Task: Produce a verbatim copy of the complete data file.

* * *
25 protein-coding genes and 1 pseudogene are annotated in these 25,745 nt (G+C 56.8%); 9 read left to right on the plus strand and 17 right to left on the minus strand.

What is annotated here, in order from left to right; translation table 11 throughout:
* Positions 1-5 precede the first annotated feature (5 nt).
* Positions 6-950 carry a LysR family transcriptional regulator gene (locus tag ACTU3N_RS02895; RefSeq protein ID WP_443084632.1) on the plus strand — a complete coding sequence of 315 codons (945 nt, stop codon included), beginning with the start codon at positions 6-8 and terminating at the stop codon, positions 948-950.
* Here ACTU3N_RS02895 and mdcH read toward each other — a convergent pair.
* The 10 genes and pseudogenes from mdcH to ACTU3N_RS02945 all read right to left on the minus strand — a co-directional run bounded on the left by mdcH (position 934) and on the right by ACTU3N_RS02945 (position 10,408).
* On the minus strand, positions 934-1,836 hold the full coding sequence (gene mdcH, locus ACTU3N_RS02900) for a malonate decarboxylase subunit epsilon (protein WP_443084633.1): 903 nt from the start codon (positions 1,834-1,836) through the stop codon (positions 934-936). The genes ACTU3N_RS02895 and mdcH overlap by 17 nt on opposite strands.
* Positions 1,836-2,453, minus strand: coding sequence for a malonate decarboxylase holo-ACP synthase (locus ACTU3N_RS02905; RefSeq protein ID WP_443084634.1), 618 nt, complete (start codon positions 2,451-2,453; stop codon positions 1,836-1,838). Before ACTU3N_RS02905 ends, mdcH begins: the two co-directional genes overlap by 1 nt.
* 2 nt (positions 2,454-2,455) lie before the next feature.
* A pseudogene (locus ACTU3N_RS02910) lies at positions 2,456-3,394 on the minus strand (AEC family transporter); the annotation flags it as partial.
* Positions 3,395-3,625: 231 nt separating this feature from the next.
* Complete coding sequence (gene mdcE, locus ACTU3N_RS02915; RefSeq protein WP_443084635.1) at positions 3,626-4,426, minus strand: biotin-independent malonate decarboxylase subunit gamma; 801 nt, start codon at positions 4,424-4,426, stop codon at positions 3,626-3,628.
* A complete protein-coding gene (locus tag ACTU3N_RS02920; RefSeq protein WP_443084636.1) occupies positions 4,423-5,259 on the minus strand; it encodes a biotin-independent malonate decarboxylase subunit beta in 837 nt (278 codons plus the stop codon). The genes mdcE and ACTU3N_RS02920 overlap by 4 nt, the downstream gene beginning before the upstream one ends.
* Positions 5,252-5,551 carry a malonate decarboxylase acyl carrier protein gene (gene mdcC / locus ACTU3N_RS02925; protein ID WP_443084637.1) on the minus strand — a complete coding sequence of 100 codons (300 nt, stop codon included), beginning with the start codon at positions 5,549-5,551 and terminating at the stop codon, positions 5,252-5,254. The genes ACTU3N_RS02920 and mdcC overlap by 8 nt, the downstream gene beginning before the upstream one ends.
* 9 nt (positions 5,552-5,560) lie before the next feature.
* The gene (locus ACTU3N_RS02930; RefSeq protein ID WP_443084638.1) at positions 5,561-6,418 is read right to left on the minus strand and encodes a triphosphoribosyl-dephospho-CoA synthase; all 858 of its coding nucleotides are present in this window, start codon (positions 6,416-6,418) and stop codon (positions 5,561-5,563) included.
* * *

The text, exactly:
25 protein-coding genes and 1 pseudogene are annotated in these 25,745 nt (G+C 56.8%); 9 read left to right on the plus strand and 17 right to left on the minus strand.

What is annotated here, in order from left to right; translation table 11 throughout:
* Positions 1-5 precede the first annotated feature (5 nt).
* Positions 6-950 carry a LysR family transcriptional regulator gene (locus tag ACTU3N_RS02895; RefSeq protein ID WP_443084632.1) on the plus strand — a complete coding sequence of 315 codons (945 nt, stop codon included), beginning with the start codon at positions 6-8 and terminating at the stop codon, positions 948-950.
* Here ACTU3N_RS02895 and mdcH read toward each other — a convergent pair.
* The 10 genes and pseudogenes from mdcH to ACTU3N_RS02945 all read right to left on the minus strand — a co-directional run bounded on the left by mdcH (position 934) and on the right by ACTU3N_RS02945 (position 10,408).
* On the minus strand, positions 934-1,836 hold the full coding sequence (gene mdcH, locus ACTU3N_RS02900) for a malonate decarboxylase subunit epsilon (protein WP_443084633.1): 903 nt from the start codon (positions 1,834-1,836) through the stop codon (positions 934-936). The genes ACTU3N_RS02895 and mdcH overlap by 17 nt on opposite strands.
* Positions 1,836-2,453, minus strand: coding sequence for a malonate decarboxylase holo-ACP synthase (locus ACTU3N_RS02905; RefSeq protein ID WP_443084634.1), 618 nt, complete (start codon positions 2,451-2,453; stop codon positions 1,836-1,838). Before ACTU3N_RS02905 ends, mdcH begins: the two co-directional genes overlap by 1 nt.
* 2 nt (positions 2,454-2,455) lie before the next feature.
* A pseudogene (locus ACTU3N_RS02910) lies at positions 2,456-3,394 on the minus strand (AEC family transporter); the annotation flags it as partial.
* Positions 3,395-3,625: 231 nt separating this feature from the next.
* Complete coding sequence (gene mdcE, locus ACTU3N_RS02915; RefSeq protein WP_443084635.1) at positions 3,626-4,426, minus strand: biotin-independent malonate decarboxylase subunit gamma; 801 nt, start codon at positions 4,424-4,426, stop codon at positions 3,626-3,628.
* A complete protein-coding gene (locus tag ACTU3N_RS02920; RefSeq protein WP_443084636.1) occupies positions 4,423-5,259 on the minus strand; it encodes a biotin-independent malonate decarboxylase subunit beta in 837 nt (278 codons plus the stop codon). The genes mdcE and ACTU3N_RS02920 overlap by 4 nt, the downstream gene beginning before the upstream one ends.
* Positions 5,252-5,551 carry a malonate decarboxylase acyl carrier protein gene (gene mdcC / locus ACTU3N_RS02925; protein ID WP_443084637.1) on the minus strand — a complete coding sequence of 100 codons (300 nt, stop codon included), beginning with the start codon at positions 5,549-5,551 and terminating at the stop codon, positions 5,252-5,254. The genes ACTU3N_RS02920 and mdcC overlap by 8 nt, the downstream gene beginning before the upstream one ends.
* 9 nt (positions 5,552-5,560) lie before the next feature.
* The gene (locus ACTU3N_RS02930; RefSeq protein ID WP_443084638.1) at positions 5,561-6,418 is read right to left on the minus strand and encodes a triphosphoribosyl-dephospho-CoA synthase; all 858 of its coding nucleotides are present in this window, start codon (positions 6,416-6,418) and stop codon (positions 5,561-5,563) included.